Wednesday, September 19, 2007

Gilmore Girls season two

Thanks to a co-worker lending me her DVD sets of Gilmore Girls through season four, I've been able to devote my Netflix queue to other shows and watch the Girls amid various other programs. My initial giddy excitement over discovering the show (way, way later than everyone else, I know) has worn off, and there were moments during this season that I was rather disappointed in the show's direction (sort of amplified by having a vague sense of where it went in the subsequent seasons that I haven't watched yet). But overall I still found it really entertaining and even quite affecting in its best moments, and the two central characters that Amy Sherman-Palladino has created are so wonderful that it's hard to imagine ever not being interested in what's going on in their lives.

But it's increasingly clear as the show goes on that Lorelai and Rory's relationships with each other and with Lorelai's parents are far more interesting than the romantic entanglements that seem to form the central driving force of the show. In the first season, I was sort of indifferent to Max and Dean, the respective love interests, but this season I found almost all of the relationship stuff infuriating. Max was dispatched with rather quickly, but I didn't mind since it was obvious that they weren't going to marry off the lead character. So most of Lorelai's love life this season consisted of her endless will-they-or-won't-they flirting with Luke (which drives me even crazier knowing that it gets dragged out until the end of the sixth season) and possible reconciliation with Christopher, the only love-interest character on this show I find remotely appealing. His relationship with Lorelai seems realistically complex as opposed to the parade of contrivances that mar her relationship with Luke.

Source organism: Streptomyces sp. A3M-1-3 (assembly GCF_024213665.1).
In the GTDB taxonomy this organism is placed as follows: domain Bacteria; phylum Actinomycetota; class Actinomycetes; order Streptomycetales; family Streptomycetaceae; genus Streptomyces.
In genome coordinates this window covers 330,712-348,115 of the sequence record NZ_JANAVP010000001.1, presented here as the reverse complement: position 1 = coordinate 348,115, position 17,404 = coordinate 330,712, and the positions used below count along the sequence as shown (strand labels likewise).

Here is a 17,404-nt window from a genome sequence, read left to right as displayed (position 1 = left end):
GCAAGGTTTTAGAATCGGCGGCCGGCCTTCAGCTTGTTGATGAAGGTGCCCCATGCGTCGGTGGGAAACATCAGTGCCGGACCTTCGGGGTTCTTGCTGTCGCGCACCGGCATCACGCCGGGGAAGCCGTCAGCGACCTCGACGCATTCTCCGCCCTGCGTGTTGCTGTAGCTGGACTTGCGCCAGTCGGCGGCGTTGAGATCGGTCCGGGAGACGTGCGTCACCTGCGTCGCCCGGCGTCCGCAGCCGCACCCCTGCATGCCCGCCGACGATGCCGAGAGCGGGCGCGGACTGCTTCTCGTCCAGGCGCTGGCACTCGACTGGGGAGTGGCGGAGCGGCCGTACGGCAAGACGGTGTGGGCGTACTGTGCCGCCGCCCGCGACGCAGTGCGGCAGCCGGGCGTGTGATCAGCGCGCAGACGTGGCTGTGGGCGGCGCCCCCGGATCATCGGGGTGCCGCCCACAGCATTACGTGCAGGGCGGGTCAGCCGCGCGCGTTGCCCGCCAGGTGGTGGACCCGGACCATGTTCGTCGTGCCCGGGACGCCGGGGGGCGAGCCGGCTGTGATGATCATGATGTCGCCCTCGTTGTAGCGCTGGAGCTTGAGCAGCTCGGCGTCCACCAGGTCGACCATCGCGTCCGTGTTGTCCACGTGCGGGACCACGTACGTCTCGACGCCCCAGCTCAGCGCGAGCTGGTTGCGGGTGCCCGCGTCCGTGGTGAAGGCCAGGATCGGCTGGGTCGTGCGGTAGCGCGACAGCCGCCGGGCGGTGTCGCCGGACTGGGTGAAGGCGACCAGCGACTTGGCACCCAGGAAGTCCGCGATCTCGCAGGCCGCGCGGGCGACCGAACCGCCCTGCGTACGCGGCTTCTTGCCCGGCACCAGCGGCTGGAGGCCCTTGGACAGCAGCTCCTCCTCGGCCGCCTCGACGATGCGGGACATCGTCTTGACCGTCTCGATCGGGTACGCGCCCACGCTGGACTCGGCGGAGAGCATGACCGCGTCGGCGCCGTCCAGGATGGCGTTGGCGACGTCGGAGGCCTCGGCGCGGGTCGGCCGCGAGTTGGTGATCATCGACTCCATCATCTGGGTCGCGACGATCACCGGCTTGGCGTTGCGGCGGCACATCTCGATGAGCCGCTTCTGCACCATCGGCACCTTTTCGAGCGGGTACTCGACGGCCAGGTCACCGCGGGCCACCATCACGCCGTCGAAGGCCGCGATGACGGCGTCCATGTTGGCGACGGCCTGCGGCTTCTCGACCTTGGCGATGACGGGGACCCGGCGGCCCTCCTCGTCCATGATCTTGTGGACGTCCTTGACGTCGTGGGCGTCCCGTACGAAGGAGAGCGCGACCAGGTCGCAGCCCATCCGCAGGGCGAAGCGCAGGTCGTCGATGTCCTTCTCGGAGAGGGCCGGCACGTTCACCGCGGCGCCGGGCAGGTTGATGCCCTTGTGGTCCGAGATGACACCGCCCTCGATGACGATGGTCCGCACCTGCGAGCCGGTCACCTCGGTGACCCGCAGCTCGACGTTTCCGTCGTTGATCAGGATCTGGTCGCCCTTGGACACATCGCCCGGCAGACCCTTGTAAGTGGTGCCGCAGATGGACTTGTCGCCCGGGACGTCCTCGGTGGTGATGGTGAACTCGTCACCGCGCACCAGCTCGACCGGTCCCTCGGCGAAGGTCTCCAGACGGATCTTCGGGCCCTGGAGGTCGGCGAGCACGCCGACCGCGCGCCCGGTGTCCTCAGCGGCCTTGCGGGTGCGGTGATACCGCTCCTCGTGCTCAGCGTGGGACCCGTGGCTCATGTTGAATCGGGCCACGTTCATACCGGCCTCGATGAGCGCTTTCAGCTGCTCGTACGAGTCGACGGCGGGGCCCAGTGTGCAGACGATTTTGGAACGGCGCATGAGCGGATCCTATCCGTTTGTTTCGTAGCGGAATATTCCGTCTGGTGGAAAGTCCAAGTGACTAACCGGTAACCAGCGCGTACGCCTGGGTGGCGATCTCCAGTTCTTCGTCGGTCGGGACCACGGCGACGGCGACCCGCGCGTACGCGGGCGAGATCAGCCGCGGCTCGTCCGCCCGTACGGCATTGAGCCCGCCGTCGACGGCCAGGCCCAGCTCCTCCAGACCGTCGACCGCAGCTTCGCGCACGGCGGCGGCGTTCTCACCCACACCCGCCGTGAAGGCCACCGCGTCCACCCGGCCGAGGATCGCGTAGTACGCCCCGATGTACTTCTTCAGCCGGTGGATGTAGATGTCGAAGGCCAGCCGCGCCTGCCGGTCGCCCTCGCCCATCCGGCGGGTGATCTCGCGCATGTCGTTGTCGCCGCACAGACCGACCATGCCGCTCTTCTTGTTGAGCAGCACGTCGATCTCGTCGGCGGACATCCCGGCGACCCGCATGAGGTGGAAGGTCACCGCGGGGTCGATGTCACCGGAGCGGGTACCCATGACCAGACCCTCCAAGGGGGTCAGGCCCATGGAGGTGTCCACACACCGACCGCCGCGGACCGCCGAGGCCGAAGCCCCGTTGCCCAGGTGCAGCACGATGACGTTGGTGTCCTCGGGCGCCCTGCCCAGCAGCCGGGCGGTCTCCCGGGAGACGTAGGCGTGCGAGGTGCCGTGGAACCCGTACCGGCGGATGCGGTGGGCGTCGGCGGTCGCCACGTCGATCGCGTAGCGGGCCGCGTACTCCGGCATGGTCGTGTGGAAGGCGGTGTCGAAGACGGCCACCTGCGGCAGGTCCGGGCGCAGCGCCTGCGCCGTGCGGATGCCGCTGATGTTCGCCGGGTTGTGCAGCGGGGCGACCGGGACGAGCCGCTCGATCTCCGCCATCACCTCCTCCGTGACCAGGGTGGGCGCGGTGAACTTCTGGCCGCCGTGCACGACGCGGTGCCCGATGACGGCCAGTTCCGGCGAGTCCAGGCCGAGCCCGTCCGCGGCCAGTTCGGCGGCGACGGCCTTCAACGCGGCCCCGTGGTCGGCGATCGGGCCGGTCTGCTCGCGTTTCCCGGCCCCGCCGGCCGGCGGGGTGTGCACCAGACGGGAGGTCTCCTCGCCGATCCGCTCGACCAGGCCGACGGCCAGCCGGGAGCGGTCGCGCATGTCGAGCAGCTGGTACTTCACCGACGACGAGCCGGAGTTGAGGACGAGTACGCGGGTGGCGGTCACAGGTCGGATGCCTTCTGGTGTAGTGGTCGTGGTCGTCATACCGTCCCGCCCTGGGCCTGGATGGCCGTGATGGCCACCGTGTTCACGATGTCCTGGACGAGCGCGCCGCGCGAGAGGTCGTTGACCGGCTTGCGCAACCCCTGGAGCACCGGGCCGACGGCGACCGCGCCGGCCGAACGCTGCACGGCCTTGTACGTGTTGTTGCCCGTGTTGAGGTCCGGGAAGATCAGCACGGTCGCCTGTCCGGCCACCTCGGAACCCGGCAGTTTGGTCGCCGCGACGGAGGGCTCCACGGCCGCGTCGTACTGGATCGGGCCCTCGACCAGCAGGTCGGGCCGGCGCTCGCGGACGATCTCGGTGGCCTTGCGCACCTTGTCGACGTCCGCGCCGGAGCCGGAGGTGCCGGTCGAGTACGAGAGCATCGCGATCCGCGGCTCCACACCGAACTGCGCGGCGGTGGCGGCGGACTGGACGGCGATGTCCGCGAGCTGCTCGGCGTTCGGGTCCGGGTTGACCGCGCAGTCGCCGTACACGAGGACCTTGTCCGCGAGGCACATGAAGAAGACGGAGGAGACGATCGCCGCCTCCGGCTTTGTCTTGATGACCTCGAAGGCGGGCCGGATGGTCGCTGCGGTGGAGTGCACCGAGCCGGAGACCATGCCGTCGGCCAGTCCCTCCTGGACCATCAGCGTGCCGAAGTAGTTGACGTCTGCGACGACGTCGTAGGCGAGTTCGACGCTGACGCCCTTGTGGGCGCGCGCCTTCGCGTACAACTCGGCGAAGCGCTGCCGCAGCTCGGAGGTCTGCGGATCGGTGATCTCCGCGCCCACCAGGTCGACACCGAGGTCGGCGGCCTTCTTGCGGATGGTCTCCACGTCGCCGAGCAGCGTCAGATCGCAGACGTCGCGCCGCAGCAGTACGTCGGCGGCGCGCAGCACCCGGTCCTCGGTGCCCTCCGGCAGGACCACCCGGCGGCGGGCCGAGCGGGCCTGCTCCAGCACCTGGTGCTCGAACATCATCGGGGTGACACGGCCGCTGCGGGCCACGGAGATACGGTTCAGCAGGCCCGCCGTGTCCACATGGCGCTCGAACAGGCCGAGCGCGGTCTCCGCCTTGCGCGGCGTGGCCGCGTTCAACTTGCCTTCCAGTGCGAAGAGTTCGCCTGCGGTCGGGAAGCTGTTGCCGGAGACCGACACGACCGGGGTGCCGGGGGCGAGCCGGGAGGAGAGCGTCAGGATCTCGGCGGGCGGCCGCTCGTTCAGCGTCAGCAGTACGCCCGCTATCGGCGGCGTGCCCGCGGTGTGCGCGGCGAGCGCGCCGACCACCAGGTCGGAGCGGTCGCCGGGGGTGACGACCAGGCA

Lorelai's love life is far more tolerable than Rory's, though, especially as much of this season finds her vacillating between two almost equally annoying suitors. Dean sort of faded into the background in the first season, and served more as a tool for Rory's social development than an actual character, but the decision to keep their relationship going after the effective break-up arc of the last season proves disastrous here. The quick reconciliation in the first-season finale seemed a little rushed to me, and in this season the characters demonstrated no chemistry or interesting interactions. Dean's blandness was balanced by the supreme annoyance of new love interest Jess, a stereotypical bad boy played broadly by Milo Ventimiglia. I couldn't stand almost any moment Jess was onscreen, although later on he had a few nice moments with Rory when the bad boy facade fell away. Still, the prospect of watching her bounce between these two for another season (or more) is disheartening.

The quirky townspeople got a little more well-rounded in this season, and the dialogue remained as sharp as ever. Along with the main characters, that's the primary appeal of the show, and as long as those elements stay strong, I'll keep watching (even in occasional frustration). I've already started on season three.

No comments: